The Chair (Ms. Goldie Ghamari): Thank you. That’s all the time we have for this round.
We’ll now turn to the Green Party member for four and a half minutes. MPP Schreiner, you may begin.
Mr. Mike Schreiner: Thanks to all three presenting groups for coming today and sharing your time with us.
I’m going to begin by asking a few questions to Chief LaRocca. First of all, I just want to preface by saying I really appreciated you taking the time to meet with me previous to today and just sharing why the Duffins Creek wetland is important to the Mississaugas of Scugog Island First Nation and just sharing your wisdom with me about why it’s so important to protect wetlands. I just want to express my gratitude for that.
I want to begin by asking—and I can appreciate, after 30 years of negotiating around the Williams Treaties and all the notices to consult that you receive, how much pressure that puts on you—but I do want to ask, did you receive a notice to consult on the Lower Duffins Creek wetland?
Chief Kelly LaRocca: Sorry, can you hear me okay?
Mr. Mike Schreiner: Yes.
Chief Kelly LaRocca: Okay; sorry. I was just confused there for a minute.
No, we did not.
Mr. Mike Schreiner: You did not.
Did you make efforts to reach out to the government to inform them of the duty to consult and your, I guess, wish to be consulted?
Chief Kelly LaRocca: Indeed, yes, we did, on numerous occasions.
Mr. Mike Schreiner: Did you receive any response to the request to consult?
Chief Kelly LaRocca: We received confirmation of receipt of the letter, and we also were informed that the duty to consult had been downloaded to the municipality of the city of Pickering, which is not how it works. It’s not how it—
Mr. Mike Schreiner: Yes, of course.
Chief Kelly LaRocca: —appropriately and properly operates under the law, according to the Supreme Court of Canada, anyway.
Mr. Mike Schreiner: Yes, exactly. I appreciate you sharing that. One of the things that is contained in the provincial policy statement is a restatement of the province’s duty to consult. It’s right in the PPS. Are you concerned that the government has a schedule in this bill that essentially exempts MZOs from the PPS and how that might affect other instances where the province has a duty to consult?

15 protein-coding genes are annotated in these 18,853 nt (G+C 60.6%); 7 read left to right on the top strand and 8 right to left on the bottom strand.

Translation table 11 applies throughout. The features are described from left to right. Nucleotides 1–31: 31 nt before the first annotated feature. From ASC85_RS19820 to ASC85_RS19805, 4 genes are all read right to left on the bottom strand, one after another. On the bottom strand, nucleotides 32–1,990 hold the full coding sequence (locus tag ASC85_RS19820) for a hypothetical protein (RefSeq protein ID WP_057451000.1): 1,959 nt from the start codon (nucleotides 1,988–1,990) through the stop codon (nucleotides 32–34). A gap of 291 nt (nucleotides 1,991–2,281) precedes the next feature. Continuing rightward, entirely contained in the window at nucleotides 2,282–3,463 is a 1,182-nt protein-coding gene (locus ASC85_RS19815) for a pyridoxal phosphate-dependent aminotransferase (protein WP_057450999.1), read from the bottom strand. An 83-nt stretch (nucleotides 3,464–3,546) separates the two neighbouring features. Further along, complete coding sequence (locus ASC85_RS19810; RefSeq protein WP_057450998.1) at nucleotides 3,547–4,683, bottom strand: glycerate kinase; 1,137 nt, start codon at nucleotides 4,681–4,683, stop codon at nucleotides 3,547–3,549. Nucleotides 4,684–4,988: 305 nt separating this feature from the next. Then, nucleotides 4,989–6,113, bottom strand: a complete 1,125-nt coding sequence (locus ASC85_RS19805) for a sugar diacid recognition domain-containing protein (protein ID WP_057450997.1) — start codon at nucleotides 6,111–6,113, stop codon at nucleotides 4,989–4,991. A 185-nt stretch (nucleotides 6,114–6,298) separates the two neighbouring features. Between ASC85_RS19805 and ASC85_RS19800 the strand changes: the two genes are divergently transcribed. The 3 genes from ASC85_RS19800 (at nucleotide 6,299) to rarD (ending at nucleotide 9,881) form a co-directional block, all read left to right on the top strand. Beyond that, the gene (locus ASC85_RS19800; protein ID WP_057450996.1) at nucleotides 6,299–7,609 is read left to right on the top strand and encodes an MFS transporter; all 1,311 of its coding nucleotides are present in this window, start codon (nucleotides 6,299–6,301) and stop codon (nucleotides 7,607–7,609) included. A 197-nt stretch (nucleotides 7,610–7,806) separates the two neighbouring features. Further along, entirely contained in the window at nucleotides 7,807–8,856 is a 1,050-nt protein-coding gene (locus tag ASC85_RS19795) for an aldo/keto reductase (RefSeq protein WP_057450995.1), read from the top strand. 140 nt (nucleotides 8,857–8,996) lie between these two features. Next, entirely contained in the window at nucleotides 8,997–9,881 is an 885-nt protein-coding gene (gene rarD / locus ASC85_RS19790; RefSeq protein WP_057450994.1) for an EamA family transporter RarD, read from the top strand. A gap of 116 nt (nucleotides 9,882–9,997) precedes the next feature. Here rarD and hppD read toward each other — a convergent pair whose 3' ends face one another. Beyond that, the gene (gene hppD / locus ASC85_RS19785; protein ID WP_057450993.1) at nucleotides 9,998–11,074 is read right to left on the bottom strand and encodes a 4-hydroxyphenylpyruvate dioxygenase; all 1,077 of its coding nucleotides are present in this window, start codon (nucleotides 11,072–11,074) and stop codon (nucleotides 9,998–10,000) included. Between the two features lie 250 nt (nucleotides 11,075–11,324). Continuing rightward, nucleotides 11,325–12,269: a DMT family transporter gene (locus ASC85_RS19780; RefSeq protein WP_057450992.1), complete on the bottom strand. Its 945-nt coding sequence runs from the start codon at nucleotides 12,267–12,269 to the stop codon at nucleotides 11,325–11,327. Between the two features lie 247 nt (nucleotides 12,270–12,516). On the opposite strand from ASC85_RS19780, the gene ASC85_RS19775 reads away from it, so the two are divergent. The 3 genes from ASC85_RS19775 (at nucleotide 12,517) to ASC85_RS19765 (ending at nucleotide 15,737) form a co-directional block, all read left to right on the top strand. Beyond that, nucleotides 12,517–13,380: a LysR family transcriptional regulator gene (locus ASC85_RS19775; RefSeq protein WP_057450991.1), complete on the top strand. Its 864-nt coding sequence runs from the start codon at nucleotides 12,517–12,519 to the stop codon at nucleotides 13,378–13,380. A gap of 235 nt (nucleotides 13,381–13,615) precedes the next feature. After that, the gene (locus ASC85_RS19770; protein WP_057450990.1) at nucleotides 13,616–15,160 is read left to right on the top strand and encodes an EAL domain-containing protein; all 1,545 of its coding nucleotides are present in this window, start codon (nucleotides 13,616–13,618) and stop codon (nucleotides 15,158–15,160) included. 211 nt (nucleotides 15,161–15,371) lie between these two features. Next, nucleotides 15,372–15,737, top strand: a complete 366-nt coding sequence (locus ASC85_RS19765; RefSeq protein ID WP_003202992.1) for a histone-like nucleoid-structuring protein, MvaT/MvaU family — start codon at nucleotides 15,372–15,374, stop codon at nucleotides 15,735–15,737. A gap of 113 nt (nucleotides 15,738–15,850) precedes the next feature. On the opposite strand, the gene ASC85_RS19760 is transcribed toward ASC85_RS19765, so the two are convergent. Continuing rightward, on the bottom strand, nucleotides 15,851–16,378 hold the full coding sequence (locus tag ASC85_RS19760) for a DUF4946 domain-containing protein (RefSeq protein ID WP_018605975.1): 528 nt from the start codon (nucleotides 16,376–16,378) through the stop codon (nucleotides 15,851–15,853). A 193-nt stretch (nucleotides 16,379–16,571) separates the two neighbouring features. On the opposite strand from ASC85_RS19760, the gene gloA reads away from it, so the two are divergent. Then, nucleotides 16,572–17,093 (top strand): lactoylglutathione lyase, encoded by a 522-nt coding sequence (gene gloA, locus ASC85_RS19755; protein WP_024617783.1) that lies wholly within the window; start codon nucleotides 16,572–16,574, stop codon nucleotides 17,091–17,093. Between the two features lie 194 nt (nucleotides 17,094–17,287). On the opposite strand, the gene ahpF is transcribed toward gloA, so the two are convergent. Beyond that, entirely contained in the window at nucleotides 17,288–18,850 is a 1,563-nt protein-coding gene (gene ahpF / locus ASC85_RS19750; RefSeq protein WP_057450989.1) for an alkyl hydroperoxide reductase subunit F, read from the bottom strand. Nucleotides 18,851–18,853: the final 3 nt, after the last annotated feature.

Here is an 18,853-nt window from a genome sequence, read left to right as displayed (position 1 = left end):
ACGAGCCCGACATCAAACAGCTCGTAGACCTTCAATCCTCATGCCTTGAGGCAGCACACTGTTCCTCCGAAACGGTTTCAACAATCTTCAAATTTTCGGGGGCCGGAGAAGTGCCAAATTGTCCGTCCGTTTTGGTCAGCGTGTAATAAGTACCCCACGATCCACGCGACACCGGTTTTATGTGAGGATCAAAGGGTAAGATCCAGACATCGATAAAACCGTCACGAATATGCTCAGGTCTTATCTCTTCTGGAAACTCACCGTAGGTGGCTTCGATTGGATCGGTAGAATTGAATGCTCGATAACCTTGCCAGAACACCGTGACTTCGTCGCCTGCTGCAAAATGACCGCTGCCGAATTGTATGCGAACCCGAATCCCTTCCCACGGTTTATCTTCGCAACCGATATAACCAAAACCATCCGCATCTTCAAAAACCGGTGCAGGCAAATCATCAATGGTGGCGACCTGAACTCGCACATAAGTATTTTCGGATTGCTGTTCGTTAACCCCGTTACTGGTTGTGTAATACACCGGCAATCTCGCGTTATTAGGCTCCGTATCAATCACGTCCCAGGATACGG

Chief Kelly LaRocca: I’m extremely concerned. I think that it’s an attempt to legitimize MZOs, and this particular bill is an attempt to legitimize past unlawful decisions, but also an attempt to get out of its obligations, the province’s obligations under the Planning Act. I think the irony is that while First Nations’ rights were at one time considered very inconvenient for mainstream society, this MZO issue has united us. I think that Ontarians are feeling the grind and the discomfort of what a government can do when it seeks just to legalize the illegal.
The Chair (Ms. Goldie Ghamari): One minute left.
Chief Kelly LaRocca: Unfortunately, they feel what it feels like to be—what the Williams Treaties First Nations feel like on some level. We are absolutely honoured to have allies in this dispute, but, yes, it’s been quite a long time. I think that the government ought to live up to its obligations it signed on to through the Williams Treaties final settlement agreement.
Mr. Mike Schreiner: Yes. You’re not the first person to say that this really attempts to make something legal that is illegal. How do you think this affects the reconciliation process?
Chief Kelly LaRocca: I think it is a slap in the face or flies in the face of the reconciliation agenda that has been really highlighted since the final report of the Truth and Reconciliation Commission and the, I think, 96 calls to action. It flies in the face of the spirit and intent and the letter of that final report and all the commitments that—
The Chair (Ms. Goldie Ghamari): Thank you very much. My apologies for interrupting. We’ll now turn to the government for seven and half minutes. Who would like to begin? MPP Smith, you may begin.
Mr. Dave Smith: Chief LaRocca, I’m not actually sure if you and I have met in the past. I don’t believe you were at the meeting that we had in Selwyn with the Mississauga nation about the duty to consult. So, I’m sorry, I don’t think we have met in the past.
One of the things that came up at that meeting was some of the challenges around the duty to consult. I don’t want to sound like I’m throwing any First Nation under the bus; that’s not my intent at all at this. Really, what started that entire conversation was some of the challenges around the duty to consult with the Huron-Wendat and some of the challenges that different groups have faced, thinking that they have done an appropriate consultation but they were not consulting with the treaty rights holders in the area of that actual treaty. Again, I don’t want to sound like I’m throwing anyone under the bus. There are challenges, especially for some of the municipalities, on that consultation process.